If the housing down cycle from 1995 to 2001 downturn is repeated, we could experience home price decline and slow sales for many years. The market is expected to have persistently high number of homes for sale, and below average buying interest.
Once again we tip our hat to Mr. Wong for his honest, succinct assessment of today’s real estate landscape.
It is a refreshing breath of consistent honesty.
It is refreshing to have a person who , regardless of their profession lays it out as an objective analyst and not act like a delusional salesmen.
I am not an expert in this field, but I do follow it quite diligently, moreso since reading various blogs that appeared and inspired by this current Real Estate mania. Once caught up to speed, on simply realizes this is a bubble not only locally, but globally.
As I stated in a previous post…it is the Buyer who sets the price….the only difference is the Greater Fool. Markets all follow cycles, once the Greater Fool has arrived (ie in theory the last person to pay peak price)…then people start to worry if they will be the Greater Fools, sales stagnate and then the prices drop.
Then the buyers start to wonder..gee if I wait another week …..month….. 6 months I may save another $100,000……..$200,000…etc. For Example: They don’t want to be the person that paid $800,000 for something comparable that will drop to $700,000 in a month. So, they pull themsleves out of the “Greater Fool Pool ” and let someone else make the moves. (Granted there will always be people that can pay cash etc…and don’t have time to wait…they will buy what they like if it becomes available).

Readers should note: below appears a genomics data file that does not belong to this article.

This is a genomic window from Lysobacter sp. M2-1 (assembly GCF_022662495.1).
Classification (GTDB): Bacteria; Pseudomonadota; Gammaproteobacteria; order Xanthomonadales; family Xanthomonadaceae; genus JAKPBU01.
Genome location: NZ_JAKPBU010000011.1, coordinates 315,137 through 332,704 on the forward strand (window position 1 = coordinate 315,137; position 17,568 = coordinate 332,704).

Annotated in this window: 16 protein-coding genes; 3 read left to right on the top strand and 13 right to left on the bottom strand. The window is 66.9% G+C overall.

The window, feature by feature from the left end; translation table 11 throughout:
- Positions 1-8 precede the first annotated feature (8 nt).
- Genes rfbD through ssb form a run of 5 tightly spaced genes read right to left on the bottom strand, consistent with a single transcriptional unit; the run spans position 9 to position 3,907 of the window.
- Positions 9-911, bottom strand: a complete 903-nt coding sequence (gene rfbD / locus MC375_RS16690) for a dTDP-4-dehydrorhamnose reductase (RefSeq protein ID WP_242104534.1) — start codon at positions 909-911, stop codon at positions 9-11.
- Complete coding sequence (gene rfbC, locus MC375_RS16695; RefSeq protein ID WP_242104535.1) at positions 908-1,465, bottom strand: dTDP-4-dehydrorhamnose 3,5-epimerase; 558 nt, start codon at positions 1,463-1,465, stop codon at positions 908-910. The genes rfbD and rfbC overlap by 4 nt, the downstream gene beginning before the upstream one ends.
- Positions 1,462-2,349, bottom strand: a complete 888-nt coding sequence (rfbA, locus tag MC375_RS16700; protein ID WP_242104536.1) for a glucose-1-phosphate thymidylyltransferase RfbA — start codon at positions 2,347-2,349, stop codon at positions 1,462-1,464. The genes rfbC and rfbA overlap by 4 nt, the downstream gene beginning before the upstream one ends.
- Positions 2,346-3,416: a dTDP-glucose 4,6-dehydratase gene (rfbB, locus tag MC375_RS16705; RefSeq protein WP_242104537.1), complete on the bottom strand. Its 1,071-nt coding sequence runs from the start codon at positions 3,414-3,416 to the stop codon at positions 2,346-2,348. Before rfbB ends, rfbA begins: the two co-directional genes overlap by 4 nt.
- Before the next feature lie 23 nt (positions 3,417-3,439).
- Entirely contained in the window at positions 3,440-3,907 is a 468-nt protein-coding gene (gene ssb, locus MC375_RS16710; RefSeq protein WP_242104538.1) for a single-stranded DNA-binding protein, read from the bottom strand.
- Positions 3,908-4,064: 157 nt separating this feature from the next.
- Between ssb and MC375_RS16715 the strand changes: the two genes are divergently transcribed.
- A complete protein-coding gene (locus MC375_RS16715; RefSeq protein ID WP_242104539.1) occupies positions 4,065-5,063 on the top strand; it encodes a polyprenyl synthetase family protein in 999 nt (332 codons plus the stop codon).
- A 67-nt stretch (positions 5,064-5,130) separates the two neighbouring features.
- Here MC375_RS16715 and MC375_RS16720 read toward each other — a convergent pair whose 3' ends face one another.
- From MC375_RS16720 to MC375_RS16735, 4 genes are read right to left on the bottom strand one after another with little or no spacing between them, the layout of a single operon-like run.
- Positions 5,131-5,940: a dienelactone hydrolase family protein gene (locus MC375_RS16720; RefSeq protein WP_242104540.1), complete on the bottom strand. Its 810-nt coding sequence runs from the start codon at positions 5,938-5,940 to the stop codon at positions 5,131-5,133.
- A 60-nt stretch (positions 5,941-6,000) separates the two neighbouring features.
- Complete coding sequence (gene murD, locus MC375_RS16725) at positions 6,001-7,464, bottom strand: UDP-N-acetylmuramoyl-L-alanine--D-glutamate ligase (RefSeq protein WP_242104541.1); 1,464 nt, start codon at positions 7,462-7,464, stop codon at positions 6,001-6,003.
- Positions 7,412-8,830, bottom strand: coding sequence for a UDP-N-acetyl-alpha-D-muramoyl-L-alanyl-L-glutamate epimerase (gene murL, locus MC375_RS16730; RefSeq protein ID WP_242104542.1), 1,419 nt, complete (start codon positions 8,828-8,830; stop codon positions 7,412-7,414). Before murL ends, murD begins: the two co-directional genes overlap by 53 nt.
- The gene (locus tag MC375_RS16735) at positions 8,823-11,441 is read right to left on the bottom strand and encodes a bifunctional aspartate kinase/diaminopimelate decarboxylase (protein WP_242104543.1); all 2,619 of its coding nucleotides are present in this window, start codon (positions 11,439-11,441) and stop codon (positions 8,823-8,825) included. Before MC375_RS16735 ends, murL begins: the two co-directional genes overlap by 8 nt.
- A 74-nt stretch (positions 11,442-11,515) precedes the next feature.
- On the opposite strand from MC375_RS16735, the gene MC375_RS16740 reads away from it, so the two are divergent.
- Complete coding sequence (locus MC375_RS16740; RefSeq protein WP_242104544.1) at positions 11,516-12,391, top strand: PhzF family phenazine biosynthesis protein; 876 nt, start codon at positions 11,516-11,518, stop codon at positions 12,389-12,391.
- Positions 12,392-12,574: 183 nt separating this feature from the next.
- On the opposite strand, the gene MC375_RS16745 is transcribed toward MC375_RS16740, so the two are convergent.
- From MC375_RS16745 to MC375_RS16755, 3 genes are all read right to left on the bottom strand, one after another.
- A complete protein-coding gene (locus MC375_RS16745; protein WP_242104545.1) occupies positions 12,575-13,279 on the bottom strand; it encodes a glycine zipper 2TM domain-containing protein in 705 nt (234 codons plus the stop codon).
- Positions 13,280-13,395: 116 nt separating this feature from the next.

“MOI” as defined above is a good indicators. Personally, because this latest market run up was so bizarre, I see all sorts of equilibraically bizarre UNwindings. I mentioned my neighbour who sold…for a higher price than he had previously asked..and the new owners immediately listed it for approx. double the selling price . My neighbour tried to sell for years….would have accepted $900,000…sold for $1.4 Million…and the new owner is actually trying to sell for close to $3 Million. Out to lunch… did not do their homework classic Greater Fool.
Given what one could call is a ” global credit freeze ” and a declining global economy…..we will not see these speculation fueled prices again. A 50% drop in the next few years or even months wouldn’t surprise me. We may see a bit of a rally by some buyers in the Spring who feel prices have bottomed out…that’s their theory. However…I don’t see any fuel to keep the bubble up…now or in the future. We will have large demographic shifts as current owners get older… and unfortunately many have “eaten their young”….the younger buyer pool has been snookered into debt…buying over-priced residences on credit, and may be in such financial straits they will never afford a dwelling…which then collapses prices..its a vicious circle.
We don’t have any more countries to ship our jobs to, like China…and have them return “wealthy” buying up our Real Estate ( NOTE: I will continue that series of posts this week to tie up loose ends). Unlike the 1980’s , this latest boom sucked in far too many people who never should have bought into a mirage.
The only question is How LOOOW can it go ?
Only the future knows for sure, but my guess is we ain’t seen nothing yet.